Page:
To watch for the hot-blooded leaders
And be prepared for the junta to
crush them like flies"
--Phil Ochs, "United Fruit" (1965)
Bananas: How the United Fruit Company Shaped the World
"United Fruit was a phenomenon. In its day . . . it was not so much a company as an unrecognized state."
--The Times Literary Supplement
In 1975, Eli Black, the CEO of conglomerate United Brands and an ordained Rabbi, smashed a window on the forty-fourth floor of the Pan Am building in New York and leapt to his death. What he left behind was the bloody history of the United Fruit Company's corporate subterfuge and a Wall Street takeover gone horribly wrong.
In this dramatic exploration of one of the world's most controversial multinational corporations, Financial Times journalist Peter Chapman shows how the banana importer United Fruit created the blueprint for how global corporations wield influence and power at nearly any cost. Bananas is a sharp and lively history of the rise and fall of this infamous company, from the jungles of Costa Rica to the halls of power in Washington D.C. Along the way the company fostered covert links with U.S. power brokers such as Richard Nixon and CIA operative Howard Hunt, manipulated the press, stoked the revolutionary ire of Che Guevara and Fidel Castro, and inspired the literary mind of Gabriel Garcia Marquez.
From the groundbreaking national marketing of the banana as the first fast food, to the company's involvement in an invasion of Honduras, the Bay of Pigs crisis, and a deadly coup in Guatemala, Chapman weaves a gripping tale of big business and political deceit, as well as exploring the tenuous ecology of the banana itself. With institutionalized business-bullying practices and cozy relationships with governments throughout the Central American "banana republics," the United Fruit Company story continues to echo in today's world of rapid globalizationl, mutually dependent markets, and peaking natural resources.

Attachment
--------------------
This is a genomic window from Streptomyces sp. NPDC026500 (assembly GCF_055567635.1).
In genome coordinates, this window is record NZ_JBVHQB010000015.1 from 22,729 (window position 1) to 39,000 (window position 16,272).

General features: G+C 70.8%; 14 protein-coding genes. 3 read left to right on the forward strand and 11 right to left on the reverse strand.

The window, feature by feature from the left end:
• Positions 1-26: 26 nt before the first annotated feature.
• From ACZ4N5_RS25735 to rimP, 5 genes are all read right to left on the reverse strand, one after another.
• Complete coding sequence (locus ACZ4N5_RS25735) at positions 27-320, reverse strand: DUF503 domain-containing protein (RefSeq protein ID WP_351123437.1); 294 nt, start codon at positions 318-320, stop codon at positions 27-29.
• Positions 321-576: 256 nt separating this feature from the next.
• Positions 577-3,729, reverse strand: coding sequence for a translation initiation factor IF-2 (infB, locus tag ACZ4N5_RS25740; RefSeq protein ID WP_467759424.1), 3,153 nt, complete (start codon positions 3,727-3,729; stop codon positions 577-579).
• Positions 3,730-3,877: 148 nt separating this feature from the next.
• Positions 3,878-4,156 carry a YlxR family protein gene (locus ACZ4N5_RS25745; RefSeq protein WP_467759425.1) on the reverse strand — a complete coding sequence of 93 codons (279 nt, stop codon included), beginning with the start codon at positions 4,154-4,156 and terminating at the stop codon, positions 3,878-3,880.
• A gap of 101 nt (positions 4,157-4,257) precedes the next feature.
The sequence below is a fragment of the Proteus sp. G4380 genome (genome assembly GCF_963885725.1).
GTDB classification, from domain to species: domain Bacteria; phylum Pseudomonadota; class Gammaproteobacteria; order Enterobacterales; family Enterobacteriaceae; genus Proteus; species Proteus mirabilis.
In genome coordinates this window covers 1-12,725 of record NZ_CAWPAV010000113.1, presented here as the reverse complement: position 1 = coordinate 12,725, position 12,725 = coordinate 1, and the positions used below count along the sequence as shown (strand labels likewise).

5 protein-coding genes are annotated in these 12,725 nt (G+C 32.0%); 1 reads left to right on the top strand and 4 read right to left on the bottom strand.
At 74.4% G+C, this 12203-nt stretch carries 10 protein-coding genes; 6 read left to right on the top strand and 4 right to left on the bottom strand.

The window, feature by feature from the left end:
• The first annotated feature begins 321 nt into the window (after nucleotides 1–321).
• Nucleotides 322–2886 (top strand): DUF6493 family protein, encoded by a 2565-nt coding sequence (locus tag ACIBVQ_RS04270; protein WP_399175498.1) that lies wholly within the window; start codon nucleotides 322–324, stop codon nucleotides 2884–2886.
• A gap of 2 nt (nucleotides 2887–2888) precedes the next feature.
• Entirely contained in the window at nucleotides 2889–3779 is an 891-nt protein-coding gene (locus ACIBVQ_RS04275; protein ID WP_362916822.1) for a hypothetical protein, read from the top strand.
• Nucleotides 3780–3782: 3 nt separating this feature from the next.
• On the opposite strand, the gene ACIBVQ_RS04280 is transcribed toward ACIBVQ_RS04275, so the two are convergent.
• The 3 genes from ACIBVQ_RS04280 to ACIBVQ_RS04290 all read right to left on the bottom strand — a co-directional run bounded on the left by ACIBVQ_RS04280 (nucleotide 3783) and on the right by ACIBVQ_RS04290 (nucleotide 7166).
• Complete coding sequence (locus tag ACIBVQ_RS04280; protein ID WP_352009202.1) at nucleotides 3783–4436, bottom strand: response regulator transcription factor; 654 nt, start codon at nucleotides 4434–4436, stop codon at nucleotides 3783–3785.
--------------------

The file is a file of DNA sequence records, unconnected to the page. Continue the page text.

Monday, 13 October 2008
CHICAGO (3 AM Thurs Aug. 22, by phone) – Chicago tonite reeks of teargas. It is an ugly gasping fog and it is being inhaled by the entire City.
There is rioting in the streets.
Shop windows are being shattered. Fires are being started. The major sections of midtown Chicago have been in the mobile hands of the new revolutionary people of the street.
The National Guard has been called up and Mayor Daley’s Chicago pig force are running amuck.
The Yippies have asked for UN observers to be sent to Chicago to investigate this latest trampling upon human rights.
I have spent most of my time in Lincoln Park and in the streets. The park is seven miles from the Amphitheater where the Democrats curse and tear at each others throats.
The park was supposed to be where the Yippies would hold their Festival of Life, rejoicing and making love. Now, because Mayor Daley denied us a permit to sleep in the park, Yippie nights are spent in the streets taking on the cops on a block-to-block basis.
The human composition of Lincoln Park during the day is the “what’s happening” of the revolution.
There are the usual middle-class dropouts, but they have been joined by the working class dropouts of the motorcycle gangs, by the black and Puerto Rican dropouts from the Mother country.
They have been joined by the press (who have had their asses beaten like the rest of us) and by Catholic priests (who have been teargassed like the rest of us).
They have been joined by striking black bus drivers wearing Free Huey buttons and by those soldiers at Ft. Hood who would not come to Chicago to beat and kill their brothers.
On Tuesday in the park there was a huge wooden cross, NLF flags, red flags, black flags, Yippie flags. The tear gas drove this symbolic diversity into the streets and into revolutionary brotherhood.
If Daley and the Democrats had been smart, they would have given the park to the Yipipes and allowed a march to the Ampitheater. But the triumphant mood in the backrooms of hack politics is fascism.